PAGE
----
I went to sleep and dreamed that I had convinced him to convince her to have an abortion and to come back to us.
Bombs are dropping on Gaza.
And today, my ex and I threw bombs at each other. I wanted not to get caught in the war, not to add more aggression to the planet, not to cause harm, but today I did. It is my aspiration to soften and open my heart, but today it was small and hard and mean.
I fought back. I fought down and dirty. The emails and accusations flew. I talked about consulting a lawyer to get a legal visitation agreement, even though I don’t know if that is what I want to do. We clawed and nailed at each other via email. I took pleasure in refuting his accusations, in making myself right and him wrong. Today was not my finest day of mindfulness. Pema Chodron talks about “refraining” from harming others. Not a sexy word, but I wish I had found a way to refrain from acting out my pain. No one is winning here, especially Sami.
We are now at an impasse. He refuses to come to the house to see Sami, and I am not yet trusting enough of him to let Sami stay with him. He is insisting on starting overnights immediately. I can’t yet allow that.
He dictated his terms to me and I refused.
You agree on me seeing him as I want or not at all, was his response.
He accused me of making this trouble because of the fetus his wife is carrying. As you know, Gentle Reader, I was concerned about giving Sami over to him quite a while before I knew about the pregnancy.
I think it’s too soon and not healthy for Sami. Plus, I don’t trust my ex. I am suspicious and I can’t shake it.
Maybe someday Sami will hate me if my fear of losing him drove his father away yet again. I know, I know, I am taking ownership of his father’s crazy game of making me responsible for his desertion.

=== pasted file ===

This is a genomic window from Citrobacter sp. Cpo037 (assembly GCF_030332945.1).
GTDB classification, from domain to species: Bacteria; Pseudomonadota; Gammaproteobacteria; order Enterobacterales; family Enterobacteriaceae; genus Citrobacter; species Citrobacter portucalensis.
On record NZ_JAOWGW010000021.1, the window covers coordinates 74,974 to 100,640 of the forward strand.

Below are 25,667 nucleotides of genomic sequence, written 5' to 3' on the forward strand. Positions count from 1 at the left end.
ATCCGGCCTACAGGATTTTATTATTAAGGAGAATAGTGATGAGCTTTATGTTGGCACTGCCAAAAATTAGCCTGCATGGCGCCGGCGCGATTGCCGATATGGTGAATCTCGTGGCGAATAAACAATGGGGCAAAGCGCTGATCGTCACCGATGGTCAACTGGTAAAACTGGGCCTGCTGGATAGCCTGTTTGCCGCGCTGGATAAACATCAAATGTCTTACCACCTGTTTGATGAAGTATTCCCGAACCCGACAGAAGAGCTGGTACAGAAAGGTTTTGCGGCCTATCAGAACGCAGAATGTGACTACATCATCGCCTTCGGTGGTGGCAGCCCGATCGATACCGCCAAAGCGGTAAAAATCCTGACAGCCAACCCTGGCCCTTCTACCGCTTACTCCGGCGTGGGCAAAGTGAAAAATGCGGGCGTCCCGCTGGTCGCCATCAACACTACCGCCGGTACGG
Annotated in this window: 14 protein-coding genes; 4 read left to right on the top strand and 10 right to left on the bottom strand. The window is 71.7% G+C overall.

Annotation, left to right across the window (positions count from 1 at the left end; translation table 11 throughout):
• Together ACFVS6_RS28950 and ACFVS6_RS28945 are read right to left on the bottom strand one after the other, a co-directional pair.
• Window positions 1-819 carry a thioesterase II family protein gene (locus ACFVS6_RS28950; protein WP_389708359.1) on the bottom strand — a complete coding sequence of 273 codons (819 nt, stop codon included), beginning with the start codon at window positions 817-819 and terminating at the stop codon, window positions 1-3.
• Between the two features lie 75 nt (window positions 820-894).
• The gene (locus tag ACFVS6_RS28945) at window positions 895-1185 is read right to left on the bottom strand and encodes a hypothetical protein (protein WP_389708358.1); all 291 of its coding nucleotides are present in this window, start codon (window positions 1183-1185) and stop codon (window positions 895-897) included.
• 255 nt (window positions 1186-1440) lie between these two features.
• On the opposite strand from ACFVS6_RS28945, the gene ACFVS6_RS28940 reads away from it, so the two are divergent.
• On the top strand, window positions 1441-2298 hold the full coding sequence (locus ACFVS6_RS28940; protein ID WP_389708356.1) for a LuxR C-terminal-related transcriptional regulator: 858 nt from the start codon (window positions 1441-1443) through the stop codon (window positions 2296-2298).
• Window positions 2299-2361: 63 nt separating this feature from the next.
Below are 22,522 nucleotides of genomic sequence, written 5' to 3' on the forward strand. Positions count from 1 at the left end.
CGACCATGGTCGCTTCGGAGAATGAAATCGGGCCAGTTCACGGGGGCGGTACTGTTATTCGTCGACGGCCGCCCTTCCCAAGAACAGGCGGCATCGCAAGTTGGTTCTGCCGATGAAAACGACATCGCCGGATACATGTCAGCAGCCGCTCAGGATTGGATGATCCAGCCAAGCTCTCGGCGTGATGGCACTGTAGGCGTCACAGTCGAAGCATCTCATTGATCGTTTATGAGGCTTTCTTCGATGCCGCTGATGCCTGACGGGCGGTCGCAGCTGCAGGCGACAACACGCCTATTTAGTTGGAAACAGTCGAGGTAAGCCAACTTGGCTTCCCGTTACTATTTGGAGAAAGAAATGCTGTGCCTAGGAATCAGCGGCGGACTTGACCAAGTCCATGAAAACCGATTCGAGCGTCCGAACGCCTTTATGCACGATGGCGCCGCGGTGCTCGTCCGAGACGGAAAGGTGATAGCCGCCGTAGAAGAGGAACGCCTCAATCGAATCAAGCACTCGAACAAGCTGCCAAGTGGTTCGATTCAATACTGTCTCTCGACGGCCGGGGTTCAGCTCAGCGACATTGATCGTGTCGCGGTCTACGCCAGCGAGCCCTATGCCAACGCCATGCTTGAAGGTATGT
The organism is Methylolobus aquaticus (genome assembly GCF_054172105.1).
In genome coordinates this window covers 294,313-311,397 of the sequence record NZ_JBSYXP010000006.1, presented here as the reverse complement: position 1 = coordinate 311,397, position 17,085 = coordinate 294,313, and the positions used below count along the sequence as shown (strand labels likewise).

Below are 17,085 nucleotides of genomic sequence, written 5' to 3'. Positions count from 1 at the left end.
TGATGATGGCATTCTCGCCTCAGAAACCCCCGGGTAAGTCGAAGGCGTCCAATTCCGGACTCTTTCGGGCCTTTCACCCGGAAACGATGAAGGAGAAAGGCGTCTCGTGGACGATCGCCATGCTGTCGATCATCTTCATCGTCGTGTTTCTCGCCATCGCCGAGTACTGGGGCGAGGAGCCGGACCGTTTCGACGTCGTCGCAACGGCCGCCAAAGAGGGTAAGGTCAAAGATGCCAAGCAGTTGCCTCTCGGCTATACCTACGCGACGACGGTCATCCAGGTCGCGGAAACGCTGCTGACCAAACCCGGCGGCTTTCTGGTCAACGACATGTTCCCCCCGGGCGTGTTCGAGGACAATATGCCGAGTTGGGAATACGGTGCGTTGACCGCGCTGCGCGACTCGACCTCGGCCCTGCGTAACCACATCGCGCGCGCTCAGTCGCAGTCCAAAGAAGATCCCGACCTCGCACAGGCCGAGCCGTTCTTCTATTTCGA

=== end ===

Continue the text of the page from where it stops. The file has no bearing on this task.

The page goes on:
My gut tells me that he is looking for another convenient way to get out and make it my fault, again, because I was too “unreasonable” or “guilt-inducing.”
I am willing to compromise, but I am not ok with his pace.
I won’t let him bully me and threaten and intimidate me. I need to do what I think is right for Sami. In my last email I left the door open to finding a mutually agreeable solution. But I said if we could not, then maybe we would need some outside help.
I wish there was a Truth and and Reconciliation Commission to heal this war between my ex and I. We are an example of failed Jewish-Arab coexistence. We are, in some ways, a microcosm of what is happening in the Gaza strip, trying to kill each other with verbal bombs.
It is always the innocent children that pay the highest price for the violence of adults.
I don’t know what is going to happen next. In my heart, I suspect he has retreated once again. But we’ll see.
(The odd side effect of this is that I have completely lost my taste in dating. The compulsion to check my inbox for new messages from men who answered my ads has just up and left me. Tonight, I feel completely indifferent about all of it. I’ve retreated into this small world where I can only face what is right in front of me. The thought of even responding to an email, let alone planning a date, is too much to bear.)
Sometimes it’s all too much to bear. But bear it we do. We always do.
“The good news is that it doesn’t kill you,” said my teacher, “The bad news is that it doesn’t kill you.”
Welcome to this blog - my chronicle of the illuminating, character-building path of single parenthood. I'm making this up as I go along. My life is my practice, and my five year-old son is my greatest teacher.